clock menu more-arrow no yes

Filed under:

Gus Malzahn gave up Auburn’s play calling, because he didn't want to be ‘coaching angry'

The Auburn coach is giving up the reins, and that seems like a good idea on a few levels.

NCAA Football: Idaho at Auburn Shanna Lockwood-USA TODAY Sports

When Auburn won that wild game against LSU on Saturday that ultimately cost Les Miles his job, Gus Malzahn wasn’t calling Auburn’s plays for the first time this year. Malzahn’s an offensive mind by trade, but he ceded play calls to his 33-year-old offensive coordinator, Rhett Lashlee. It sounds like that’s a permanent arrangement.

The reason? Malzahn apparently felt a bit overloaded and distressed during Auburn’s first three games. The first three weeks left the Tigers at 1-2 and with a total of 29 points in their two games against Power 5 opposition – losses to Clemson and Texas A&M.

Via AL.com, here's Malzahn discussing the LSU win.

"I wasn't coaching angry out there Saturday," said Malzahn, who admitted to doing so "at times" during the first three games of the season. "I think that's very big. It was very refreshing for me. That's what I'm going to do moving forward. ... I felt like I was too negative the first couple of games. (I was) living and dying with every play."

Malzahn’s blood getting hot is understandable. His job security seems tenuous, and SEC head football coaches have lots of things they have to deal with during their games. Malzahn’s identity has always been his offense, but he’s got enough things to worry about that turning things over to Lashlee makes some clear sense. The idea goes that Malzahn can tend to more things and do them better if he’s not overly wrapped up in the plays.

"In this day and time and in this league, I don’t think it’s realistic," Malzahn said at his press conference Tuesday. "That’s what hit me and that’s how we got to this point. I feel very good about moving forward with where we are. We have the potential to grow a lot on offense, and like I’ve said before, these guys have been with me a long time and I have confidence in them."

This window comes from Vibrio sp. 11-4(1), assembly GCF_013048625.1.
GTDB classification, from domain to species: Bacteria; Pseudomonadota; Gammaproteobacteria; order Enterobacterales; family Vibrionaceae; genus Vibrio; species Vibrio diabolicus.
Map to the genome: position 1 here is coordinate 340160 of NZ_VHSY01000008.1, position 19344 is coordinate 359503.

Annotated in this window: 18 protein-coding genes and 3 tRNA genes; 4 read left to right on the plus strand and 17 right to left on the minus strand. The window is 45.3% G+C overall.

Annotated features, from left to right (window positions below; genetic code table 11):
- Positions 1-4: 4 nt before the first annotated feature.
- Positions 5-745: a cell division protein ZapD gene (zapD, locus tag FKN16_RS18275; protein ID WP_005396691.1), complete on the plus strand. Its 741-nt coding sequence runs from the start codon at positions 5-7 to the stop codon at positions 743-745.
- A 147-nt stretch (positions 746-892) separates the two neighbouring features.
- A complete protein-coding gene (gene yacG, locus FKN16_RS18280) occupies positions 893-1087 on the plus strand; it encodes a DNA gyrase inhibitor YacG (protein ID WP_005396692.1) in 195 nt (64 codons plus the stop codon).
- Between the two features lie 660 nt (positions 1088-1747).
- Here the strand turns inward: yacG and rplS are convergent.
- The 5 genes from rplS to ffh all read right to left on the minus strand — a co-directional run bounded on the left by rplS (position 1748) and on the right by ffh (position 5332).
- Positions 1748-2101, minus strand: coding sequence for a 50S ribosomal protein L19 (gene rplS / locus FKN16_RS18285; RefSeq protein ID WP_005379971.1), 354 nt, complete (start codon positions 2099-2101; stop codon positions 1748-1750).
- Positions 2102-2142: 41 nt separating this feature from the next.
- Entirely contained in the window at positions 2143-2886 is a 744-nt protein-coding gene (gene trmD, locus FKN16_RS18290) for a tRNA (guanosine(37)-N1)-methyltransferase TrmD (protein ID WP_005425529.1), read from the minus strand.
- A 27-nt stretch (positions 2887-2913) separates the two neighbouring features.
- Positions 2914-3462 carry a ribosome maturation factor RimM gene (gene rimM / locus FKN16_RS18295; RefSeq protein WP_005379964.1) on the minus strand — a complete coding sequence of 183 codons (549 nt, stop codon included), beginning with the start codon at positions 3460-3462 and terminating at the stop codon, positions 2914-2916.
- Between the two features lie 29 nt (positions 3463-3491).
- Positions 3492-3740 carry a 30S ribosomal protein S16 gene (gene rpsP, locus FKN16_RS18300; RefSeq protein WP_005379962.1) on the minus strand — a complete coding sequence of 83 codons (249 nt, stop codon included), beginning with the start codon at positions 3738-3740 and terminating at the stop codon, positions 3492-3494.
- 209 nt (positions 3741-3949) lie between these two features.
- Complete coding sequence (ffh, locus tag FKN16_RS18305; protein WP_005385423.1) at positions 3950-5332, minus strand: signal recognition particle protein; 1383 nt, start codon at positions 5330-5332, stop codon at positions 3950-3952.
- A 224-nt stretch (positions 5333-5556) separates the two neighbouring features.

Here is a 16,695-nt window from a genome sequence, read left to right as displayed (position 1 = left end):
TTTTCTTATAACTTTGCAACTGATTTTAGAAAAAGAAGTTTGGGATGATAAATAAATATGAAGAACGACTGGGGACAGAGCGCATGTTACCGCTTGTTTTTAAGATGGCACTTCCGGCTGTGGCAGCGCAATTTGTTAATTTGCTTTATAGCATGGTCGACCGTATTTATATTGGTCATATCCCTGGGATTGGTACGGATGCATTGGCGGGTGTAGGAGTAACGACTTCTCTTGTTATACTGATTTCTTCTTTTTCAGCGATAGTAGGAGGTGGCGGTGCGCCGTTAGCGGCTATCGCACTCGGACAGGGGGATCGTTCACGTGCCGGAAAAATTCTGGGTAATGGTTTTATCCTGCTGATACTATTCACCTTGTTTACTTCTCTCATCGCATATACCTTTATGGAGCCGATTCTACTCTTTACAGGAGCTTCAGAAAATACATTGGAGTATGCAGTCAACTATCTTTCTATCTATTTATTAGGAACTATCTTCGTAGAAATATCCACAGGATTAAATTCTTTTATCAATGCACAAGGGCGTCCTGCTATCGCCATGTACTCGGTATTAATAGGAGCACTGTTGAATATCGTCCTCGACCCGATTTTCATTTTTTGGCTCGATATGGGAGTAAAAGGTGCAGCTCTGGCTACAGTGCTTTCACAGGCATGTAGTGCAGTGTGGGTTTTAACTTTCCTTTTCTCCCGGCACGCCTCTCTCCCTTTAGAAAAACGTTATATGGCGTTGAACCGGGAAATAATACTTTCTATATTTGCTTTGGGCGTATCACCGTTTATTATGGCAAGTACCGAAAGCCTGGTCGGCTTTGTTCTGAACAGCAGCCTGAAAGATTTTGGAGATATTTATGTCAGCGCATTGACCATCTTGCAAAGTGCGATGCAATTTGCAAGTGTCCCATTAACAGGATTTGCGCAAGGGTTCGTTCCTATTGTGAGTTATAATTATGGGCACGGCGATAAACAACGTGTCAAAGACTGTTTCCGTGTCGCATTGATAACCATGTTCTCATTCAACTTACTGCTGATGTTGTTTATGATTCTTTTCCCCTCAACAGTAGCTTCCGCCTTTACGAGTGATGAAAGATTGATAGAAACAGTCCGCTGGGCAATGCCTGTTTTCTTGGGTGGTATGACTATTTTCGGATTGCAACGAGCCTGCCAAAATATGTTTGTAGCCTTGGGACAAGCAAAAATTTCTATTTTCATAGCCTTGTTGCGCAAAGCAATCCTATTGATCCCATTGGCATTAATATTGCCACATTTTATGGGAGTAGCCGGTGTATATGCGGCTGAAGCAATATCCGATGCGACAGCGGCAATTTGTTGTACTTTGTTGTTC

Auburn’s not going to be a lot different, but maybe the passing game can work better.

Lashlee’s been Malzahn’s coordinator since 2012, when Malzahn was the head coach at Arkansas State. They have a 38-18 record together, and it seems fair to say they have similar offensive philosophies. (Lashlee even played for Malzahn in high school.) They "march to the same beat," Auburn once declared. Malzahn-Lashlee offenses have always been based on the ground game, and Auburn’s not suddenly going air raid.

But Lashlee’s at least got a great track record with quarterbacks, and maybe his having control of the play book will help Auburn’s quarterbacks be better. In his lone year as the coordinator and QB coach at Arkansas State, Lashlee got a career year out of senior Ryan Aplin. Upon getting to Auburn, he got two great years out of Nick Marshall, a transfer quarterback whose background was in the defensive backfield. Malzahn likely had a hand there, too.

With Lashlee at the switchboard against LSU, Auburn QB Sean White had the best of his three outings this year against Power 5 opponents. White was 19-of-26 passing for 234 yards (9 per throw) and no touchdowns or interceptions. He wasn’t great, but he was pretty good in light of the combined 5.5 yards per throw he posted against Clemson and A&M. His 73 percent completion rate was a lot better than the 58 percent in those games, too. Everything seemed smoother and more efficient.

Auburn’s offense hasn’t been good enough, but Lashlee knows what he’s doing. Any change that empowers him and relaxes the boss seems awfully smart.